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Why Nomograms Provide Optimal Risk Assessment of Recurrent DCIS

Rita Colorito
Published Online: 1:01 PM, Fri September 23, 2016

Kimberly J. Van Zee, MS, MD, FACS

With advances in cancer detection, the resulting increased diagnosis of ductal carcinoma in situ (DCIS) — considered an early stage, non-invasive form of breast cancer — poses challenges to the clinician when it comes to future risk assessment post initial treatment, said Kimberly J. Van Zee, MS, MD, FACS.

DCIS now accounts for more than 20 percent of all newly diagnosed breast cancer, noted Van Zee. The problem with DCIS for women who choose breast-conserving surgery alone, explained Van Zee, is that the local recurrence (LR) rate is relatively high. Women under 40 who undergo BCS for DCIS also face a greater risk of developing invasive breast cancer. In this climate, it’s imperative for the clinician to be able to provide as accurate an LR risk assessment as possible to the patient, said Van Zee.

“A clinician’s assessment of risk is about the same as flipping a coin,” said Van Zee. In order to do better than chance, Van Zee argued for the use of nomogram over other LR risk assessment tools, including 12-gene assay panel, calling nomogram “the perfect tool for estimating DCIS risk.”

A surgical oncologist at the Memorial Sloan Kettering Cancer Center and a professor of surgery at the Weill Medical College of Cornell University, Van Zee presented her findings on the benefits of nomogram during a panel on “Breast Pathology for the Non-Pathologist” at the 18th annual Lynn Sage Breast Cancer Symposium in Chicago.

 Van Zee explained that the online assessment tool, which takes into account the 10 known factors that influence recurrence of DCIS, is very user friendly. More importantly, she said, nomogram can handle the complex relationships between risk factors, providing a graphical representation of risk based on a mathematical equation, integrating numerous low and high risk characteristics to provide an individualized risk estimate. “In a perfectly calibrated tool, we expect to see a slope of 1 percent between the predicted risk and the actual, and we see that with nomogram,” said Van Zee.

“Nomogram satisfies the two main measures of how predictive a tool is when it comes to risk—good calibration and discrimination,” said Van Zee. Four independent studies have externally validated nomogram’s 5-year and 10-year LR predicted probability. In addition, compared to other tools, said Van Zee, nomogram is incredibly cost effective because it’s free.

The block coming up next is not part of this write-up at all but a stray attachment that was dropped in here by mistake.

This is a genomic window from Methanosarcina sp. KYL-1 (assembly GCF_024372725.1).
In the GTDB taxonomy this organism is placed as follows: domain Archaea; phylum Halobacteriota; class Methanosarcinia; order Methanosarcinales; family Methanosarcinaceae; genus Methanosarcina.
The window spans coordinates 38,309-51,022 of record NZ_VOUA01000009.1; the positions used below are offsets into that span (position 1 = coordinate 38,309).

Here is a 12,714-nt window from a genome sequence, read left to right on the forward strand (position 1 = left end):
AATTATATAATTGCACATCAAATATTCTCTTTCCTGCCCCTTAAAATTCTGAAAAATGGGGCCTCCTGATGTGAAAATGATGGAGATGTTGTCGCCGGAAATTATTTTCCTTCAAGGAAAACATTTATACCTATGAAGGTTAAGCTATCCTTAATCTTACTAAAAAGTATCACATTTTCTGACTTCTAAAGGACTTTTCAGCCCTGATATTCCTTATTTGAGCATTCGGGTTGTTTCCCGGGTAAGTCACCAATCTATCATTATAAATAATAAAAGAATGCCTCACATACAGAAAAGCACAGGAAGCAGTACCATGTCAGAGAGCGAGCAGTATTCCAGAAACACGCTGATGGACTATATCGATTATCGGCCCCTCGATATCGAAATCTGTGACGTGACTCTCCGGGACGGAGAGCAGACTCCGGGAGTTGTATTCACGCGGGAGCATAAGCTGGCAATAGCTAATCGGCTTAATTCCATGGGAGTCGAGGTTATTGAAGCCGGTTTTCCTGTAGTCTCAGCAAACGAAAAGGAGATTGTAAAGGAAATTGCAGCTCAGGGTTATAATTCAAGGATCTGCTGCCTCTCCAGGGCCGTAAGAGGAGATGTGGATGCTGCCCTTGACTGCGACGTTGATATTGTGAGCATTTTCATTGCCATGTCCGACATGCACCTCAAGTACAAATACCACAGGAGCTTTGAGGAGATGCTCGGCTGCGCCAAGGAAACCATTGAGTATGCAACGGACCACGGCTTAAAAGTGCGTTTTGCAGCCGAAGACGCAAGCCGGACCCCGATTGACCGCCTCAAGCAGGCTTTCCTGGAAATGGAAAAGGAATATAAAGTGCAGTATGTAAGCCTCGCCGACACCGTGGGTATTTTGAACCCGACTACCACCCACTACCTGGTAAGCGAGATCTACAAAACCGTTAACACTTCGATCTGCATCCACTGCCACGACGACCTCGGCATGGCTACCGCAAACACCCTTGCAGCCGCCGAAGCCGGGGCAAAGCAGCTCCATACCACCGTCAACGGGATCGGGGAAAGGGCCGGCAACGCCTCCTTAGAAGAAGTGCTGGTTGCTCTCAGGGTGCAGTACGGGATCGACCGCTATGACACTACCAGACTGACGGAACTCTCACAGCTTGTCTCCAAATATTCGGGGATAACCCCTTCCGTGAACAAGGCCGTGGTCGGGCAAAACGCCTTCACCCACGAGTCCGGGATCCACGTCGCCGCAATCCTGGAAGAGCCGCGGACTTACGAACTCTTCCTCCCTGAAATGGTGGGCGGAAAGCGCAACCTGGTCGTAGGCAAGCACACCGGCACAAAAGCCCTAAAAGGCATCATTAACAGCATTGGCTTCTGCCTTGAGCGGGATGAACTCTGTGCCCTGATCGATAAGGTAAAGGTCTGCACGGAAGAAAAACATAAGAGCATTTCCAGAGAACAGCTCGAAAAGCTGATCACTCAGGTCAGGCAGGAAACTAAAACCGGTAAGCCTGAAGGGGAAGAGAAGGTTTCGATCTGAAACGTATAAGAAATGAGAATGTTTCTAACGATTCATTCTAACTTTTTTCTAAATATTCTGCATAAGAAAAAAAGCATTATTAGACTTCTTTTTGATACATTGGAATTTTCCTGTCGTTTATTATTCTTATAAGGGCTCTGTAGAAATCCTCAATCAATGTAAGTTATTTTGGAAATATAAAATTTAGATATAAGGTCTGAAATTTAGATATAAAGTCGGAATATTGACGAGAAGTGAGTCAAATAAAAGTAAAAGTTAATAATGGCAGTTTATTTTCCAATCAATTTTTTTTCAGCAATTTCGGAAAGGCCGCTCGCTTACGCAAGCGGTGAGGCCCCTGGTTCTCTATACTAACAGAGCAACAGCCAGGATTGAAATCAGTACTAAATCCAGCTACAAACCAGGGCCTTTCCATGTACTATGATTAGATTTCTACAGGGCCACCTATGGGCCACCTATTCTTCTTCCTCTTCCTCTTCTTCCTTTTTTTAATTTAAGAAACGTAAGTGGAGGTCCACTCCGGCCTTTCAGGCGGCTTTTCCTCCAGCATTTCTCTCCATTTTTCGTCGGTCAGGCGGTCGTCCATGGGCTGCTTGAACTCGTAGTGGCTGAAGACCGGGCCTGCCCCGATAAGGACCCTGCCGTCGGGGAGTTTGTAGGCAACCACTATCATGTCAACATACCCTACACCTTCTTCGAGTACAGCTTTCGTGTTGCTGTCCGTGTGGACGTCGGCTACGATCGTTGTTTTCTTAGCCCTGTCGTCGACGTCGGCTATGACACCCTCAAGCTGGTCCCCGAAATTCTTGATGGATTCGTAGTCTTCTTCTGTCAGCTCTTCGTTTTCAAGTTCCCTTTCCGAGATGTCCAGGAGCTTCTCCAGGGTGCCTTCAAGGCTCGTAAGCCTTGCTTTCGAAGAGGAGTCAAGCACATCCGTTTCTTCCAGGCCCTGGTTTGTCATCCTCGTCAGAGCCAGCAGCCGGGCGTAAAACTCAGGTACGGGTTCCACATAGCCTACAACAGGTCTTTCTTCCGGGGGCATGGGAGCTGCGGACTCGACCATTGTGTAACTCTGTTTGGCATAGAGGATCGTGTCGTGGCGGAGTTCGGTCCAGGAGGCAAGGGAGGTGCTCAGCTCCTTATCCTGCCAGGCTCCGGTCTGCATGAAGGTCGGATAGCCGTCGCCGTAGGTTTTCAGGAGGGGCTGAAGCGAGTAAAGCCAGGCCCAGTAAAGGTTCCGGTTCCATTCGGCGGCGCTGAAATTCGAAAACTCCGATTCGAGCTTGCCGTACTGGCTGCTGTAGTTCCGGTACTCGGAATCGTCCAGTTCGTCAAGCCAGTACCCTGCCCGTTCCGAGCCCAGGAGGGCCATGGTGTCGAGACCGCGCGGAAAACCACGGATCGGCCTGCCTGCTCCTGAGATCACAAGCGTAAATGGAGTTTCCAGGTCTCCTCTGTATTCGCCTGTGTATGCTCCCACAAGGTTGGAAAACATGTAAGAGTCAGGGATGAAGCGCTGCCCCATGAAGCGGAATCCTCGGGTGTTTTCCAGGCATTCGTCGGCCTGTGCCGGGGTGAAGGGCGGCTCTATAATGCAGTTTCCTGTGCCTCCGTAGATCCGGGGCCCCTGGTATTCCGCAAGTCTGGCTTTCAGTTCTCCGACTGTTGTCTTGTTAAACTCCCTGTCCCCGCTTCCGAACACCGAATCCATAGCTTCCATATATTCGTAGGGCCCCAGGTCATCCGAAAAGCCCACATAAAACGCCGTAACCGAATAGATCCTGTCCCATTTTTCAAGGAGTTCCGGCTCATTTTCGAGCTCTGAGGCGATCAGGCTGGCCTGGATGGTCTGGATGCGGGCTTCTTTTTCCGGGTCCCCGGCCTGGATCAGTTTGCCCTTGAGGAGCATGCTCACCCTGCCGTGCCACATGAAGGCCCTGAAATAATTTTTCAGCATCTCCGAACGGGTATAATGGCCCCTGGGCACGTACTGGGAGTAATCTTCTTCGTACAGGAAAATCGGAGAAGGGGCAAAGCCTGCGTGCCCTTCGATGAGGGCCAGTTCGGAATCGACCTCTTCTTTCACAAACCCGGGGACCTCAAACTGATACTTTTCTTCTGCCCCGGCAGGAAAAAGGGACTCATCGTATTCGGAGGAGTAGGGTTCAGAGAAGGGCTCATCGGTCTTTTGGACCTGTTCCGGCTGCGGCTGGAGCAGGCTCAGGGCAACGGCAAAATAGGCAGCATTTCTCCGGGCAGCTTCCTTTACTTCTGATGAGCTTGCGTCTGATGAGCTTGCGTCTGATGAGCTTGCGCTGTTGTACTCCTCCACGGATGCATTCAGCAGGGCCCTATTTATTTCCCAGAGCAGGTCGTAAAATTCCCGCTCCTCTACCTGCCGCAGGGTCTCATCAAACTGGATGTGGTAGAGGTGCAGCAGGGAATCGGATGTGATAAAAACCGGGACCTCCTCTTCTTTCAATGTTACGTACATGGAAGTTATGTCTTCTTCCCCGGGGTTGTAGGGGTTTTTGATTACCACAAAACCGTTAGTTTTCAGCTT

The other option, which Van Zee said she does not recommend because of its independently-verified weakness in calibration, is the 12-gene assay panel, a tool specifically developed to quantify LR risk in DCIS patients after BCS.

Van Zee explained the deficit: “In a perfect model, you expect it to be going up, but with the 12-gene assay panel, studies show it peaks with intermediate risk assessment and then you see a downward slope. The intermediate risk was higher than the high DCIS score. Keep in mind that a high DCIS score is predictive of less invasive risk of cancer.”

The panel may incorrectly weight risk factors creating a DCIS risk score that’s not predictive of future harm. Age is one of those risk factors that the 12-gene assay panel may incorrectly weight, what Van Zee jokingly called a “novel” predictor of DCIS risk because it perfectly follows a predictive slope of 1 percent. As a woman gets older, her risk for DCIS decreases, explained Van Zee.

“The oldest woman had an 80 percent reduction in recurrence over time than the youngest patients, those under 40. Younger women were also more likely to have an invasive recurrence versus a DCIS recurrence,” noted Van Zee.

The time factor—the year in which a woman had her BCS—is also important to a woman’s overall risk assessment, and another factor calculated well by nomogram, but not represented in the panel test, said Van Zee.

“Clinical attributes, which include age, seem to trump the DCIS risk score from the 12-panel assay test,” said Van Zee.

“In this era of individualized care, we want to give the best options for women, based on her priorities and values. Having an accurate risk estimate helps her align those to her situation,” Van Zee summarized. “Having the most accurate risk assessment tool is particularly important in an era where we’re starting to see a fall in breast-conserving surgery and an increase in unilateral and even bilateral mastectomies in DCIS. So it’s important we have the best ways for women to estimate their real risk.”  

When women determine future treatment options, Van Zee said the magnitude of the benefit is often in relation to their risk. “Is it a 10% risk or a 40% risk? That’s a big difference for some women when making their treatment decision. Having an accurate risk assessment tool helps it to be a truly shared decision making.”

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